Union National was one of the city’s largest locally-owned banks throughout most of the Twentieth Century.
In 1885, William J. Turner, a former chief clerk and deputy in the Arkansas State Treasurer’s office, established his own private banking business, W. J. Turner and Company. The company’s first location was 223 West Markham Street in Little Rock.
After Turner’s death in 1893, two brothers, Sydney J. Johnson and Allen M. Johnson, bought the business and changed the company name to S. J. Johnson Company. S. J. Johnson purchased Guaranty Trust Company in 1899. In 1902, the two merged companies were incorporated as Union Trust Company.
In 1919, another Little Rock bank, Mercantile Trust Company, was merged into Union Trust Company, forming Union Mercantile Trust. In 1924, the word “Mercantile” was dropped from the company’s name.
In 1933, the name of the company was changed to Union Bank. The following year, the company received a national bank charter and became Union National Bank. Union National Bank was merged into the Worthen Banking Corporation in 1993.
Original plans (by Ginocchio, Cromwell Carter and Neyland) called for two “cubes”, one atop and somewhat smaller than the other, together making up 10 floors. The original plans construction estimate was $2,500,000. The new plans called for a 20-story building that would be taller by two floors than any existing or planned structures downtown and would be the tallest building in Arkansas. Estimated cost of the project was $6,500,000.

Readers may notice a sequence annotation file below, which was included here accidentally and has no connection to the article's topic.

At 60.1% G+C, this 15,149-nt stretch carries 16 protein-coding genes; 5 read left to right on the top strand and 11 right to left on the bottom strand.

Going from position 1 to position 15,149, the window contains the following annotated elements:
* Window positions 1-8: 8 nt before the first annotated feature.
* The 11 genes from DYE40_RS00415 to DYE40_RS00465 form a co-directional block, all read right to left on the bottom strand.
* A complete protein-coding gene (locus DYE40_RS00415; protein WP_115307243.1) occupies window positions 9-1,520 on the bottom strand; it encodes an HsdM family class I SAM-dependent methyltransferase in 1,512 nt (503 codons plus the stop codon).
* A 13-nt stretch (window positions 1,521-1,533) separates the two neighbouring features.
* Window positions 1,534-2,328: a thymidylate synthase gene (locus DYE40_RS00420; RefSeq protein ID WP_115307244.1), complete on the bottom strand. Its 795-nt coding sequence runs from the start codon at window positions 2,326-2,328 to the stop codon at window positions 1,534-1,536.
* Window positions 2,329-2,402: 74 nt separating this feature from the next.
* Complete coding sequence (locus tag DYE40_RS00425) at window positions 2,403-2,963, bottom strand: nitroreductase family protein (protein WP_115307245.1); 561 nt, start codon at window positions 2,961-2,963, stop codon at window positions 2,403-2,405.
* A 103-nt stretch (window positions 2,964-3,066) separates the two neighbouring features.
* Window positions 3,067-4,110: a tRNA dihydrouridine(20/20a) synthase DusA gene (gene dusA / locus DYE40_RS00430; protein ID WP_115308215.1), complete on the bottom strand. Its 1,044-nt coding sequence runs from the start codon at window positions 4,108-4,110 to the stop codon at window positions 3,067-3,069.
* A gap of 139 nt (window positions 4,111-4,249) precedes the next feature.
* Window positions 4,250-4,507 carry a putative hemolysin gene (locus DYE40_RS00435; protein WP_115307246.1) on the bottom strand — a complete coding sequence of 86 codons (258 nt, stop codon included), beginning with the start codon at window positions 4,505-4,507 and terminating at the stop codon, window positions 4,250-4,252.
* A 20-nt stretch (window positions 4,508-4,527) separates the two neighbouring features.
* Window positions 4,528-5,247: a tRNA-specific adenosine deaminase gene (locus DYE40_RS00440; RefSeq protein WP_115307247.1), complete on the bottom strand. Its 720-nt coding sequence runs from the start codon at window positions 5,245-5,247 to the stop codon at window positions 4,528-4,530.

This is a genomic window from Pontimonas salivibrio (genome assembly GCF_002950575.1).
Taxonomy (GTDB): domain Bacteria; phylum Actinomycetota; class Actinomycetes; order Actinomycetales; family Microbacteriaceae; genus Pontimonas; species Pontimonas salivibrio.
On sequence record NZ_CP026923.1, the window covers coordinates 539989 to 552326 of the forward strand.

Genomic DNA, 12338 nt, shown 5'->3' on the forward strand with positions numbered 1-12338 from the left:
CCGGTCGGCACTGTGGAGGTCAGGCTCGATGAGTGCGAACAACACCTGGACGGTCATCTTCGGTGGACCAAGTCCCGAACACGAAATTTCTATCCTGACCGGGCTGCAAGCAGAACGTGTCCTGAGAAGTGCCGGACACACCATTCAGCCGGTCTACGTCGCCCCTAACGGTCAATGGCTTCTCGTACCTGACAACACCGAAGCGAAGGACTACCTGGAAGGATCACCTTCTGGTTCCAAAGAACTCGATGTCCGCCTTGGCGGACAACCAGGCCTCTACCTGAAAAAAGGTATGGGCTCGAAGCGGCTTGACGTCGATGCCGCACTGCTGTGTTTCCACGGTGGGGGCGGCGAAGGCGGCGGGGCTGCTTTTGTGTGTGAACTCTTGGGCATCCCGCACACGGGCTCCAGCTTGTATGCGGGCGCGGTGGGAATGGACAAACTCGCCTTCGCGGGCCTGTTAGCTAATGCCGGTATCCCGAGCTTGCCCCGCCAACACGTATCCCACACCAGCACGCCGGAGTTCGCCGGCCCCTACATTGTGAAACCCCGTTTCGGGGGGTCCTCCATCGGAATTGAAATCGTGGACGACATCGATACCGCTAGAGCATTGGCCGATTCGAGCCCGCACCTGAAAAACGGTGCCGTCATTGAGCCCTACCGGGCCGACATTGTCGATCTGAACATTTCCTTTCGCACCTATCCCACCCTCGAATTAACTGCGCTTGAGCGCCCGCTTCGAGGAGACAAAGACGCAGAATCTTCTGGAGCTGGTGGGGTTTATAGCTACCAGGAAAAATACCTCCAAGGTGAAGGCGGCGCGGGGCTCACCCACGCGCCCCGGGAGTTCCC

Construction began on September 6th, 1967 and was set for completion in July 1969.
Groundbreaking – on signal from Earl L. McCarroll, president and chief executive officer of Union Bank, a helium-filled balloon was released on a guy line that had pennants marking the approximated level of each of the 21 floors.
The article “Which is better Style, Is it Steel or Concrete?” - compares the Union Building (made out of steel) and the Worthen Building (made out of pre-cast concrete).
Worthern Building was announced as an 18-story building, which was the same height as the then tallest building in Arkansas, Then Union Bank announced they were going to build a 21-story building, which would be the tallest building in the state. The Worthern Board members held secret meetings to discuss the possibility of adding a couple of stories to their building to make it the tallest in the state. Once the Union Bank held it’s topping off ceremony and the last piece of structural steel was placed on the top of the building (thus ensuring that they couldn’t make the building any taller) Worthern announced that they were no longer going to be building an 18-story building, but would instead be building a 25-story building, thus ensuring that they would have the tallest building in the State.
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